Interfaces 232
Classes 233
Summary 257
Chapter 20 257
The I/O package 257
Input Stream Classes 257
Output Stream Classes 266
File Classes 272
Summary 276
Chapter 21 276
Applet programming preview 276
What Is an Applet? 276
The Limits of Applets 278
Applet Basics 279
A Basic Applet Example 282
Summary 284
Chapter 22 285
The windowing package 285
A Simple AWT Applet 285
Don’t Panic 287
Event Handling 287
Components 294
Designing a User Interface 307
Summary 310
Chapter 23 310
The applet package and graphics 310
Characteristics of Applets 311
Applet Lifecycles 311
Leveraging the Browser 312
Applet Contexts 316
Graphics 318
A Sample Applet: SlideShow 322
Summary 328
Chapter 25 328
Animation Programming 328
The Animator Class 329
Simple Animation 331
Double-Buffered Animation 340
Alternate Designs for a Two-Dimensional Animator 342
Example Object Animator 345
Summary 346
Chapter 26 347
Phone book and telephone dialer applications 347
Application Design 347
Interface Design 350
Handling User Input 355
How to Get Names and Phone Numbers Over the Net 356
Parsing Names and Phone Numbers 357
It’s Time to Dial a Number—the DialPhone( ) Function 359
Add Information Functions 361
Summary 368
Chapter 27 369
Introducing Java network programming 369
Prerequisites 369
Internet Networking: A Quick Overview 370
Summary 374
Chapter 28 374
The java.net Package 374
Classes 374
Exceptions 380
Interfaces 382
Summary 382
Chapter 29 383
Network programming 383
Which Class Is Right for Me? 383
A Note on Java Security and the Network Classes 385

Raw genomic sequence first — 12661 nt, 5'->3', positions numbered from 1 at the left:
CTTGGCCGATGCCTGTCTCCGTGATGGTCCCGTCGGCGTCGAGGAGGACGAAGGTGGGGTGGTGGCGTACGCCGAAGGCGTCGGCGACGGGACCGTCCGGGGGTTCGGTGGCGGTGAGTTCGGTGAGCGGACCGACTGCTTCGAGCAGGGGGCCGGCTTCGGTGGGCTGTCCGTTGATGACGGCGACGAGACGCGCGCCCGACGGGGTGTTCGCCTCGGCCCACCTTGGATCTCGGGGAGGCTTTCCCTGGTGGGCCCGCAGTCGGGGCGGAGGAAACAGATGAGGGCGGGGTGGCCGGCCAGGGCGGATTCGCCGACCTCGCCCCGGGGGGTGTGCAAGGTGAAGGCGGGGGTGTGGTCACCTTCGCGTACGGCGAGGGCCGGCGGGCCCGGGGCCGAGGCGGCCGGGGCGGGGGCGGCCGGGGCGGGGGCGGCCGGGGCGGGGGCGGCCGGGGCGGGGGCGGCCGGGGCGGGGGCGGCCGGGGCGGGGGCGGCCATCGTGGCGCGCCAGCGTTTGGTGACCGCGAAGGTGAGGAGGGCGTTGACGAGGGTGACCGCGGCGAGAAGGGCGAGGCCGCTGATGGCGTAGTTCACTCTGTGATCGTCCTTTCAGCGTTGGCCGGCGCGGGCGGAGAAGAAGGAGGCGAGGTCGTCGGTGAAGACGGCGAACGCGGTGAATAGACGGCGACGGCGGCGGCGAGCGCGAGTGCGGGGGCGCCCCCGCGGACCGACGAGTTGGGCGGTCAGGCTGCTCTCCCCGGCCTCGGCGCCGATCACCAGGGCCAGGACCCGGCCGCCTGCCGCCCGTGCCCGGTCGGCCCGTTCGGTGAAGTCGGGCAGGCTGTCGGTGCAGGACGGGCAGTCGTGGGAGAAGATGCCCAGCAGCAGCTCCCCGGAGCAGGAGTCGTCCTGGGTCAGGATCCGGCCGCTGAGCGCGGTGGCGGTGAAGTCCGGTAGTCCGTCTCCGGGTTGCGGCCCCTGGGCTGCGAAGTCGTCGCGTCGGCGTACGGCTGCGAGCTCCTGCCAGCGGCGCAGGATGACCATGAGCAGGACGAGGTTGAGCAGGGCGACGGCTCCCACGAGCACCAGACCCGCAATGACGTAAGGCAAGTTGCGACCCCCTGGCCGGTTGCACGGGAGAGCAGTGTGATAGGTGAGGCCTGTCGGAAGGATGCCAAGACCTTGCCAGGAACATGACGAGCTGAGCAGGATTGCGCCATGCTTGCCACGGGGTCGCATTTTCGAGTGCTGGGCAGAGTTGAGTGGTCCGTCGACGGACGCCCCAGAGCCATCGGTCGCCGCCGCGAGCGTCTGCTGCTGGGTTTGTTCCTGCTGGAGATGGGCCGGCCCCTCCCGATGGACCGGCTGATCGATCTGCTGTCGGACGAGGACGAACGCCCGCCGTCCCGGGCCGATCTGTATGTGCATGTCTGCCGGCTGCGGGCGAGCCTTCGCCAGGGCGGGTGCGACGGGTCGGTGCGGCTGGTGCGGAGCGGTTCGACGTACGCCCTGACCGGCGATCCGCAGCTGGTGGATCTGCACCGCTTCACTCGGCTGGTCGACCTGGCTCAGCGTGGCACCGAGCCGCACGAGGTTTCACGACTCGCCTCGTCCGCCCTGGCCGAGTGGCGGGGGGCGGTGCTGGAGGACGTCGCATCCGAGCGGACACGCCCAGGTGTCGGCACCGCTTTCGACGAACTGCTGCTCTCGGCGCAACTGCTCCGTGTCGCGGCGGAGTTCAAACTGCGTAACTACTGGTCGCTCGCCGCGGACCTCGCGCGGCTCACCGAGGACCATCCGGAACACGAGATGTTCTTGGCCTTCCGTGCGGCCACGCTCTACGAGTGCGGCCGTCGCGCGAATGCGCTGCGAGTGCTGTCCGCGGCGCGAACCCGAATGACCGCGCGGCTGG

Using the URL Class 386
Construct a URL 389
Get a URLConnection and InputStream 390
Read and Display the Content 390
Using the Socket Class 391
Skeleton 392
Constructors 393
The getInfo( ) Method 393
Using the ServerSocket Class 396
Wait for an Incoming Connection 400
Get I/O Streams for the Socket 400
Talk to the Client 400
Close the ServerSocket 401
Using the DatagramSocket Class 403
Skeleton 404
Constructors 405
Miscellaneous Methods 405
Thread Controls 405
run( ) Method 406
Skeleton 412
run( ) Method 413
Skeleton 414
run( ) Method 415
Summary 418
Chapter 30 418
Overview of content and protocol handlers 418
Historical and Evolutionary Note 418
Java Protocol Handlers 418
Java Content Handlers 422
Summary 425
Chapter 31 426
Extending Java with content and protocol handlers 426
What Are Protocol and Content Handlers? 426
Creating a Protocol Handler 427
Creating a Content Handler 431
Summary 437
Chapter 32 438
Game programming with Java 438
Graphics: Creating a Graphics Engine 438
Improving the Bare-Bones Engine 444
Sounds 452
Java-Specific Game Design Issues 452
Summary 453
Chapter 33 454
Multimedia and Java 454
Java 454
Future of Java and Multimedia 460
Summary 461
Chapter 34 461
VRML and Java 461
History of VRML 462
What You Need to Experience VRML 463
Using the Browsers 464
Introduction to Creating VRML Worlds 466
Authoring Tools and Converters 472
Optimizing Virtual Reality on the Web 473
The Future of VRML, Version 2.0 and Beyond 474
Java Meets VRML 475
Summary 487
Chapter 35 488
Multiuser programming 488
Our Mission Should We Choose toAccept It… 489
Requirements of the Server 489
Integrating a Communication Class in Your Applet 490
How to Connect to a Server 490
How to Communicate with the Server 492
Disconnecting 495
The Graphical Interface 496